- Apple could release a VR headset as soon as 2020, CNET reported.
- The headset would also be able to handle augmented reality, according to the report.
- It would include two displays with higher resolution than the best TVs and smartphones available today.
Apple is working on a headset that could be released as soon as 2020, CNET reported on Friday, citing a source familiar with Apple’s plans.
The headset could be significantly more powerful than virtual reality headsets on the market. One feature: high-resolution displays for each eye, with nearly 8,000 horizontal pixels per display, which is significantly higher resolution than current TVs and smartphones.
Virtual reality, like Facebook’s Oculus, immerses you in a computer world. Augmented reality, like Microsoft’s HoloLens, integrates computer graphics and programs into the real world. Apple’s headset would be able to do both, according to the report. It would wirelessly connect to a dedicated box for computation with a custom Apple processor. CNET’s source said the current prototypes connect to a device that looks like a PC tower.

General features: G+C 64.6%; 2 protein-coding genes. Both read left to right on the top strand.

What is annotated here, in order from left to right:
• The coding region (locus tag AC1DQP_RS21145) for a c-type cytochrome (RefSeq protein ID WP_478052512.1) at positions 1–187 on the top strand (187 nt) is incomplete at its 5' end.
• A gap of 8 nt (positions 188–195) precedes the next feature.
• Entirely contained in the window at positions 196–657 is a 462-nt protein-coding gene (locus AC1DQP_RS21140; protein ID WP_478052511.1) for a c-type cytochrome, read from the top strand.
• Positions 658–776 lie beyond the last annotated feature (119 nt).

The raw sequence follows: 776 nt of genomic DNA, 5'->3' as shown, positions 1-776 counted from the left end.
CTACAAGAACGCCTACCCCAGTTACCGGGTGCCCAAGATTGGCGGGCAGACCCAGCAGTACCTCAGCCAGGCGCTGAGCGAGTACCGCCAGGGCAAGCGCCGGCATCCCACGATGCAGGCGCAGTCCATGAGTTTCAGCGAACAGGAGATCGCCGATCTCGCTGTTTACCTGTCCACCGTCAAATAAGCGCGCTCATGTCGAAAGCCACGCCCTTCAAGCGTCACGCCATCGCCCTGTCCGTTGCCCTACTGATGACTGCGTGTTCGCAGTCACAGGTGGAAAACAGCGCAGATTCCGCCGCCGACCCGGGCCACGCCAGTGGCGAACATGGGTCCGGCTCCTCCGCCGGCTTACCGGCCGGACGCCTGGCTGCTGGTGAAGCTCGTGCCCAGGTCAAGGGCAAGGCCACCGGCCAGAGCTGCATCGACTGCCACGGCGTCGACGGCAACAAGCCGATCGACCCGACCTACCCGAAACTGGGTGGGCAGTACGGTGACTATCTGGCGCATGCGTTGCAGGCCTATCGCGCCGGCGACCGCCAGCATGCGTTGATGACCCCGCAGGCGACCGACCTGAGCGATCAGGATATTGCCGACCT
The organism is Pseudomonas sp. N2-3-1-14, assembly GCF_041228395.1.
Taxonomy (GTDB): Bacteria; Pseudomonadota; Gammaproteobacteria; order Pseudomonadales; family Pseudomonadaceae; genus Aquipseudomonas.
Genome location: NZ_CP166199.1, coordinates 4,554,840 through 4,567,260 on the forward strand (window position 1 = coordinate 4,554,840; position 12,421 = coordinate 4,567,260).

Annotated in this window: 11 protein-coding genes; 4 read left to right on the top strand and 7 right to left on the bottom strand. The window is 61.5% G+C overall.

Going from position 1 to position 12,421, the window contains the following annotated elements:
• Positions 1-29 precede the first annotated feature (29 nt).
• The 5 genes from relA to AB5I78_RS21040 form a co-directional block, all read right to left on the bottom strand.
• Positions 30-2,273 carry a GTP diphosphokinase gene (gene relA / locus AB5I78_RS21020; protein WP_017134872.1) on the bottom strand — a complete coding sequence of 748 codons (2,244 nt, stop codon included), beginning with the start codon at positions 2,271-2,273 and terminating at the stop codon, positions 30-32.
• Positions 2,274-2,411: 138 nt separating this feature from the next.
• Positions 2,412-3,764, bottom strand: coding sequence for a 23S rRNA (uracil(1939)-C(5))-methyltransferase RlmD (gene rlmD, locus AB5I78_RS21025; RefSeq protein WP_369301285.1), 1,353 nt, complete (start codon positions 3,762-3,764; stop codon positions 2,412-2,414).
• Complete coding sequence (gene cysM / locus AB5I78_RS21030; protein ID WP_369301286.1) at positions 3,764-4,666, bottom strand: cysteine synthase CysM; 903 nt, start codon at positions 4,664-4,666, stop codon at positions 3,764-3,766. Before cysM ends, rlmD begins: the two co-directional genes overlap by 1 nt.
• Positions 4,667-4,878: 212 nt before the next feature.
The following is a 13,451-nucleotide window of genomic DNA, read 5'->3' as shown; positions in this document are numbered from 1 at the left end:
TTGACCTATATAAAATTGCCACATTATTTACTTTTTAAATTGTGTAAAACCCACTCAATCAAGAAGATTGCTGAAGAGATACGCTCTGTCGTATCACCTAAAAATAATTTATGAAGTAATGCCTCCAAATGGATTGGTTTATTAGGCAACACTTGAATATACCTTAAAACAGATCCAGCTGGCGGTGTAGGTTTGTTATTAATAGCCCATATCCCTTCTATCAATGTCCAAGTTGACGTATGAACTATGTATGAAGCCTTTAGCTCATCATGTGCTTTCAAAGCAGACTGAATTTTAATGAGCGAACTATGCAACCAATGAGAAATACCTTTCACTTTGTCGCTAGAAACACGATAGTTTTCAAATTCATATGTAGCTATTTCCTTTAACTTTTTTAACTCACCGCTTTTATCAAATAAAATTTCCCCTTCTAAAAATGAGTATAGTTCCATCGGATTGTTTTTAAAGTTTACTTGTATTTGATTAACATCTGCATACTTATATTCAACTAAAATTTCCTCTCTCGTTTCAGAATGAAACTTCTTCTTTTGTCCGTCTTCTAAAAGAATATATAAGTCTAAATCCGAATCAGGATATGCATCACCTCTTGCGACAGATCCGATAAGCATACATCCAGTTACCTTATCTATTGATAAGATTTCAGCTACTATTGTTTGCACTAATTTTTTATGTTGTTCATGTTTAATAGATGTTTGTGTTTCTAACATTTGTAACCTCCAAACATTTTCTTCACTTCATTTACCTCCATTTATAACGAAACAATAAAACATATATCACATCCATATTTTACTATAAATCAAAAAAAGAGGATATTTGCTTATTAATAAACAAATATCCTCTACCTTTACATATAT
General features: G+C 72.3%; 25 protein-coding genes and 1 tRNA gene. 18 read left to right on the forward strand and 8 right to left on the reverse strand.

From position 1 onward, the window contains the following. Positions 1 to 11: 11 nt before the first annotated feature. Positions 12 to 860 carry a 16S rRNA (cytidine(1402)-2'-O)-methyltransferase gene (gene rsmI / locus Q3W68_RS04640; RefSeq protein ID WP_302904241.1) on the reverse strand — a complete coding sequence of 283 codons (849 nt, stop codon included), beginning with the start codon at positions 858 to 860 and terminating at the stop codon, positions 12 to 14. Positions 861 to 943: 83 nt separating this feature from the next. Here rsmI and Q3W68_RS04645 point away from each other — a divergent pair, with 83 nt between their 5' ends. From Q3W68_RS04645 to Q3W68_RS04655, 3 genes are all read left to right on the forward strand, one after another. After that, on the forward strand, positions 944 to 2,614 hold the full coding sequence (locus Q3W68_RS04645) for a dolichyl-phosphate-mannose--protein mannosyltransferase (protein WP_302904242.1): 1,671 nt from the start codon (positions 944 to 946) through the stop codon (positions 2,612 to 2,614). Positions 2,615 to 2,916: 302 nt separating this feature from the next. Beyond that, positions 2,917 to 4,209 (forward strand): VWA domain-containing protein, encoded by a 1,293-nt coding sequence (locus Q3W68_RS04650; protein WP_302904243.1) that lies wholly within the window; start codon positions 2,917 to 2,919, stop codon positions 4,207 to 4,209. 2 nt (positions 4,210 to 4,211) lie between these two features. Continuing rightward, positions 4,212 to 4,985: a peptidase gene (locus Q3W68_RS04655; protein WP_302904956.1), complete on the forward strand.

The secret headset even has a code name – T288, according to CNET. But Apple could still decide to kill the project before it comes out.
Apple released AR software for the iPhone and VR headset support for Mac computers last summer. Apple CEO Tim Cook has spoken in public at length about both virtual and augmented reality.Here’s a sample from October, 2016:
“I do think that a significant portion of the population of developed countries, and eventually all countries, will have AR experiences every day, almost like eating three meals a day, it will become that much a part of you, a lot of us live on our smartphones, the iPhone, I hope, is very important for everyone, so AR will become really big. VR I think is not going to be that big, compared to AR. I’m not saying it’s not important, it is important.
“I’m excited about VR from an education point of view, I think it can be really big for education, I think it can be very big for games. But I can’t imagine everyone in here getting in an enclosed VR experience while you’re sitting in here with me. But I could imagine everyone in here in an AR experience right now, if the technology was there, which it’s not today. How long will it take?
“AR is going to take a while, because there are some really hard technology challenges there. But it will happen, it will happen in a big way, and we will wonder when it does, how we ever lived without it. Like we wonder how we lived without our phone today.”
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